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Tony Fitzpatrick talks about his drawing-collages and favorite books – Page 3

Tony Fitzpatrick lists his favorite books of all time...

READERSVOICE.COM: Do you ever wish you could go back in time and talk to people say 20 years ago or more?
TONY FITZPATRICK: Twenty years ago I was talking to people.
Most of the work that I make comes out of history that I learned from talking to people.
As a little kid, I come from a big Irish family, and there was a real tradition of storytelling… from my uncles and my grandparents, and it all kind of got passed down.
So the sense of an oral history has been very prominent in my life…
RV: Here’s the last question. Can you think, off the top of your head, what would be your five favorite books of all time?
TF: My five favorite books of all time…Coming Through Slaughter by Michael Ondaatje.
It’s the story of Buddy Bolden and the invention of jazz and the combination of genius and madness it took to bring that forward at the turn of the last century.
Working by Studs Terkel. (a book of interviews with people from all sorts of jobs, 1974)
The People, Yes, by Carl Sandburg. (poetry, published 1936 – ed.)
The Neon Wilderness by Nelson Algren… (24 short stories – ed.)

The big influences also… The collected poems of James Wright, which is called Above the River (1990 -ed.).
The Man With the Golden Arm by Nelson Algren…
American Tabloid by James Ellroy. That’s a great book.
RV: He’s a guy who likes talking to old timers, too, isn’t he?
TF: Oh, yeah. Old cops and stuff, you know.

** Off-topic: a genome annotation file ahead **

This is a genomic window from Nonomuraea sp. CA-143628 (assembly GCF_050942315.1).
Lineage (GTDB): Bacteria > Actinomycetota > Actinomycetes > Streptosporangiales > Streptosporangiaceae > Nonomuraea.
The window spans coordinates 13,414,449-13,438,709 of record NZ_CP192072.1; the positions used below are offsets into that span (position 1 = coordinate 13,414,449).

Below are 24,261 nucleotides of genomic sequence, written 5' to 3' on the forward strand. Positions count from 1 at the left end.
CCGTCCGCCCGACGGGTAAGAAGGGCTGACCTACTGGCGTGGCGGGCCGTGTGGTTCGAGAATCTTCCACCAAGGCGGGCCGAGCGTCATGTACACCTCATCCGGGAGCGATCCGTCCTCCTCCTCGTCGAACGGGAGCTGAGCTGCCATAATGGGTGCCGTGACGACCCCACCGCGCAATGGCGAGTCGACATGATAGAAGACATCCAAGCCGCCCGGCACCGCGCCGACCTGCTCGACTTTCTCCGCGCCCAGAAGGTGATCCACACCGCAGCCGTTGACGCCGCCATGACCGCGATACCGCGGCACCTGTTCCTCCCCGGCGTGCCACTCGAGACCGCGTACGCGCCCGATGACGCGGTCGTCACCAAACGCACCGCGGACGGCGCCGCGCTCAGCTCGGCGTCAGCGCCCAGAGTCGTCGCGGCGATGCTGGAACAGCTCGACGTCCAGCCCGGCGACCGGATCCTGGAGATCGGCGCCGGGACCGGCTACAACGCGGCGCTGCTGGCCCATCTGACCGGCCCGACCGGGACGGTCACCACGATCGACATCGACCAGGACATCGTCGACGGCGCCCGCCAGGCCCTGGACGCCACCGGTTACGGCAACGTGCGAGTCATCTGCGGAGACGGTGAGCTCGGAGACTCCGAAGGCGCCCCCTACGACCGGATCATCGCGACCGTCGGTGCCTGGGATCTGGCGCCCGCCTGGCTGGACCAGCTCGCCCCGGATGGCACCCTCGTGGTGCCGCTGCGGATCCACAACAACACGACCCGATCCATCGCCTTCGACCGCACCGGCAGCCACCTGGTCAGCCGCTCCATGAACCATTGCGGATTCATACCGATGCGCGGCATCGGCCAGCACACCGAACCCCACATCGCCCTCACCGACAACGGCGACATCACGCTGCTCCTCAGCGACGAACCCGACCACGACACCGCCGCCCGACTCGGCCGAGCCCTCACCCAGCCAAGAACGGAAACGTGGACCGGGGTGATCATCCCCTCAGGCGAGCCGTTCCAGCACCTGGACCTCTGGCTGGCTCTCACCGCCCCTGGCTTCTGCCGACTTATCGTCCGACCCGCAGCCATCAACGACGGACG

RV: P.i.s that used to tail Kennedy and all this sort of thing…
TF: Yeah, yeah.
RV:…to his dalliances with Marilyn Monroe.
TF: Exactly. I stay in the hotel in New York where Kennedy and Marilyn Monroe used to fool around. The Carlisle Hotel, yeah, at 76th and Madison.
RV: Is that common knowledge that they used to go there?
TF: No, err, not common knowledge, but it’s known that that’s where they used to have their trysts.
So those are some of my favorite books in the world. And also Doghouse Roses by Steve Earle (short stories – ed.)

RV: Ok. And what’s Studs Terkel like?
TF: He’s an amazing man.
RV: How’d you meet him?
TF: I met him 25 years ago. I met him at a memorial for Nelson Algren and I’ve known him ever since.
And he’s truly an incredible human being.
RV: Yeah, I’ve got a couple of his books. There’s one on the Depression, I think.
TF: Oh, yeah, Hard Times,(1970-ed.) yeah…There’s also a remarkable and marvellous book he did on World War Two called The Good War (1984-ed.) Put that on my list, too.
The Good War by Studs Terkel, which he won the Pulitzer Prize for. An oral history of World War Two.
-To see the drawing-collages of Tony Fitzpatrick visit
His book Volume 1 of The Wonder: Portraits of a Remembered City, (Last Gasp, publishers) includes many of his collage pictures of Chicago.